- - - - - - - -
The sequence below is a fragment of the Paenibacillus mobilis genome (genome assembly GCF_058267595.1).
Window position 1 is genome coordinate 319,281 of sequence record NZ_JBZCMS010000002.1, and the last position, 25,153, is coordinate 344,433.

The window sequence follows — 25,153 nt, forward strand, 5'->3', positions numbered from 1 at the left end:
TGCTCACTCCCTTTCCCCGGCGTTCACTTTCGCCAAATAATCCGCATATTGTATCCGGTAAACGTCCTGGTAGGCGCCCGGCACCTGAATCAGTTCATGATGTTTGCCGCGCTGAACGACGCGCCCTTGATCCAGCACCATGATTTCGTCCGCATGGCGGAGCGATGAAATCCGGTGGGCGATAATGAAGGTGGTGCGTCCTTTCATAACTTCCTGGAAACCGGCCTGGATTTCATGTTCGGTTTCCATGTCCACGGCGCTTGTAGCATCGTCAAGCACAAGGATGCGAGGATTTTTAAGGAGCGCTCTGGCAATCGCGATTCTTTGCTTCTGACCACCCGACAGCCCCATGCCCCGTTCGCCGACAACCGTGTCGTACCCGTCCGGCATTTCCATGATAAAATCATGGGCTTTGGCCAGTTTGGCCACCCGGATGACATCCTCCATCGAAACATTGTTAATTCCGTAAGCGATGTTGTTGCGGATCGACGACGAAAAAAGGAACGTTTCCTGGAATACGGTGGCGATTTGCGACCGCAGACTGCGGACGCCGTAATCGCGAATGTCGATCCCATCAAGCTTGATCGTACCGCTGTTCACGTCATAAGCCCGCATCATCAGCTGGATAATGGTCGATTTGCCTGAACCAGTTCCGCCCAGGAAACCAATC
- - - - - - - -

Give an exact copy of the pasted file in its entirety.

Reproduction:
The sequence below is a fragment of the Paenibacillus mobilis genome (genome assembly GCF_058267595.1).
Window position 1 is genome coordinate 319,281 of sequence record NZ_JBZCMS010000002.1, and the last position, 25,153, is coordinate 344,433.

The window sequence follows — 25,153 nt, forward strand, 5'->3', positions numbered from 1 at the left end:
TGCTCACTCCCTTTCCCCGGCGTTCACTTTCGCCAAATAATCCGCATATTGTATCCGGTAAACGTCCTGGTAGGCGCCCGGCACCTGAATCAGTTCATGATGTTTGCCGCGCTGAACGACGCGCCCTTGATCCAGCACCATGATTTCGTCCGCATGGCGGAGCGATGAAATCCGGTGGGCGATAATGAAGGTGGTGCGTCCTTTCATAACTTCCTGGAAACCGGCCTGGATTTCATGTTCGGTTTCCATGTCCACGGCGCTTGTAGCATCGTCAAGCACAAGGATGCGAGGATTTTTAAGGAGCGCTCTGGCAATCGCGATTCTTTGCTTCTGACCACCCGACAGCCCCATGCCCCGTTCGCCGACAACCGTGTCGTACCCGTCCGGCATTTCCATGATAAAATCATGGGCTTTGGCCAGTTTGGCCACCCGGATGACATCCTCCATCGAAACATTGTTAATTCCGTAAGCGATGTTGTTGCGGATCGACGACGAAAAAAGGAACGTTTCCTGGAATACGGTGGCGATTTGCGACCGCAGACTGCGGACGCCGTAATCGCGAATGTCGATCCCATCAAGCTTGATCGTACCGCTGTTCACGTCATAAGCCCGCATCATCAGCTGGATAATGGTCGATTTGCCTGAACCAGTTCCGCCCAGGAAACCAATC